ON Friday, President Uhuru Kenyatta lamented that running the government was rather expensive because the 2010 Constitution created a number of offices that are all run by the Exchequer. He cited the National Assembly, which has grown from 290 to 349 members and new Senate with 67 elected and nominated members. He also listed 47 governors, 47 deputy governors and 47 new county assemblies – in which sit more than a thousand MCAs to buttress his point. Many are, however, asking why he failed to mention his own creation of Chief Administrative Secretaries to accommodate election failures.
What happened to Nairobi Governor Mike Sonko’s list of probable deputies? On August 22, he named Agnes Kagure, Bishop Margaret Wanjiru, Karen Nyamu and Jane Weru as those he had proposed to fill the void left by Polycarp Igathe who quit on January 31. City Hall insiders told Corridors the governor is not interested in having a deputy for fear of losing out on being the centre of attention. The insider said unleashing of the list is a mind game to keep residents busy and deflect attention. “He is stuck to unworkable solutions like that of Miguna so as he can shift blame. He doesn’t want a DG for his own fears. Mark these words - the man will never present a list in the assembly soon,” Corridors was told.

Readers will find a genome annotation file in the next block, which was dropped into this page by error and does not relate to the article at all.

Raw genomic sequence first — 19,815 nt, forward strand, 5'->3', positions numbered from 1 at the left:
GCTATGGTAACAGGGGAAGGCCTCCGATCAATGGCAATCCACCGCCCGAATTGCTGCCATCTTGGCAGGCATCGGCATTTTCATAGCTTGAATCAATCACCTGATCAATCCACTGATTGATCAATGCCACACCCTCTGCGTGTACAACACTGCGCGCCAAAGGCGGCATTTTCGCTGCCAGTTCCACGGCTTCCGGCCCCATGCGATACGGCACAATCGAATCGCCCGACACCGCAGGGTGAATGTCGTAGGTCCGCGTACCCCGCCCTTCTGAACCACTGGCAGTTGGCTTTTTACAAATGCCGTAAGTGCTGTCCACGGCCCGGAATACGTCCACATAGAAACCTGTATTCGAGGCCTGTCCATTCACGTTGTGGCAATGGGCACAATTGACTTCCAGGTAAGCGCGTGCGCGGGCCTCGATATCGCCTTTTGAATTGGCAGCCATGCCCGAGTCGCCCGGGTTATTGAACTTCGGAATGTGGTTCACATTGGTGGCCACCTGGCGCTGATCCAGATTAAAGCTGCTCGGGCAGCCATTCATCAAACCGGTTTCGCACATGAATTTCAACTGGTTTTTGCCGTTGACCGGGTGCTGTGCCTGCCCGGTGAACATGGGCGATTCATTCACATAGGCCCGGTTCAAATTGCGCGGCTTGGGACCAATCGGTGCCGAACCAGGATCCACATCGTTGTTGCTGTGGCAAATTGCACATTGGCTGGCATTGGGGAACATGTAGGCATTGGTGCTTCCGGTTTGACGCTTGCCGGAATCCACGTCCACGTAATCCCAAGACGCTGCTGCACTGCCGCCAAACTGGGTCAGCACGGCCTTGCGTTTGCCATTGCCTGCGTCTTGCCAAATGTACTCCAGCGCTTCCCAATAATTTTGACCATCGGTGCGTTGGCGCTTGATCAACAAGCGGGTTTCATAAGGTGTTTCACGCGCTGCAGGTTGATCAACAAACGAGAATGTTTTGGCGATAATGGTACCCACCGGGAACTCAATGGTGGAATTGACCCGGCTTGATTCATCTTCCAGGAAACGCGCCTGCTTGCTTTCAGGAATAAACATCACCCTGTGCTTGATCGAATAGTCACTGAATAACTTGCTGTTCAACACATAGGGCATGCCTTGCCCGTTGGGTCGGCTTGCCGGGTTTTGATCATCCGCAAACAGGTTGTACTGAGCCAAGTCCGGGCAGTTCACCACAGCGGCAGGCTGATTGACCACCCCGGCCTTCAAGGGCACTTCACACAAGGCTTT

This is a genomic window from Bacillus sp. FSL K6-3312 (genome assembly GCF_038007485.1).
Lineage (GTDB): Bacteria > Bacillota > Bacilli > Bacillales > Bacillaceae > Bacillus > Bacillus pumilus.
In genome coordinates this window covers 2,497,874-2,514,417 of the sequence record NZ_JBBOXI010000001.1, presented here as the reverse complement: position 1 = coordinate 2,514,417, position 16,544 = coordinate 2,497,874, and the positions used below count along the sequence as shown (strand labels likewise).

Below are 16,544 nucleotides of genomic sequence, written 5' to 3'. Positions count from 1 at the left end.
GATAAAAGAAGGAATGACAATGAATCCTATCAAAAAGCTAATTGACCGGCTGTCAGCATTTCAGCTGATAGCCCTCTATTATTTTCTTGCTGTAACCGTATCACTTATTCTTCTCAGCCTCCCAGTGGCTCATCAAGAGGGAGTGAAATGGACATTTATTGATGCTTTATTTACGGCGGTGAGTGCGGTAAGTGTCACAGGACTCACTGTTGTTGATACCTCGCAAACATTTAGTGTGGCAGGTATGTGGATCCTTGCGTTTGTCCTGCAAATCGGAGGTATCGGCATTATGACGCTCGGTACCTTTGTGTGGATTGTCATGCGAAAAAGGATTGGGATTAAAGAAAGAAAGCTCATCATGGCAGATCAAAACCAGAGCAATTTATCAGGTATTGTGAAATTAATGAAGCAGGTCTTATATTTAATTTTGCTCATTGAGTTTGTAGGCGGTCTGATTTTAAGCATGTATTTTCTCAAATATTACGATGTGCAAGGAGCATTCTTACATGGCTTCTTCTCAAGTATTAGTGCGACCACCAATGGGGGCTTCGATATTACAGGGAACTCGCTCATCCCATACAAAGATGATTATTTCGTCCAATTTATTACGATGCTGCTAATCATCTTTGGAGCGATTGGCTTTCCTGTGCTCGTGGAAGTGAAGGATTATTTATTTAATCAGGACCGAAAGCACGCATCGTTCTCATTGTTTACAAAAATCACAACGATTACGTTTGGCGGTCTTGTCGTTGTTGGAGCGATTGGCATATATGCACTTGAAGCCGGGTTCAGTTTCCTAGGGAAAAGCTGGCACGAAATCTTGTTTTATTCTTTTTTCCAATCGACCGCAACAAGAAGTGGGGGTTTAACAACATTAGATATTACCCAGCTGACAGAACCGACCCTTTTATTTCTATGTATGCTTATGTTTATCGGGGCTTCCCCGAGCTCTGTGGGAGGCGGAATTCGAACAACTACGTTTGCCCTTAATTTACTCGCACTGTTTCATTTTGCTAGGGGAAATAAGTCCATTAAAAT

Still on Nairobi, it appears Nairobi CECs under Governor Mike Sonko are going through hell. Last week, the governor publicly put one of his ‘absentee’ CECs on the spot for ‘developing the bad habit” of skipping his events. Sonko’s rule is that CECs must attend ‘any and all’ his events wherever they are held. They must also be ready for his phone calls, even in the middle of the night. “We are now used to him. He can call you at midnight and order you to travel to his Mua Home for a meeting and we have to do just that,” one of them said.
Are some Jubilee MPs planning to override President Uhuru Kenyatta over the contentious VAT on petroleum products? Well, Corridors over the weekend overheard some legislators from Rift Valley expressing their frustration on the matter which they claimed risks putting them in the bad books of their voters who - according to the middle-aged legislators – want to hear none of the levy that directly impacts on the prices of essential commodities. The lawmakers left vowing to do what is popular with the constituents.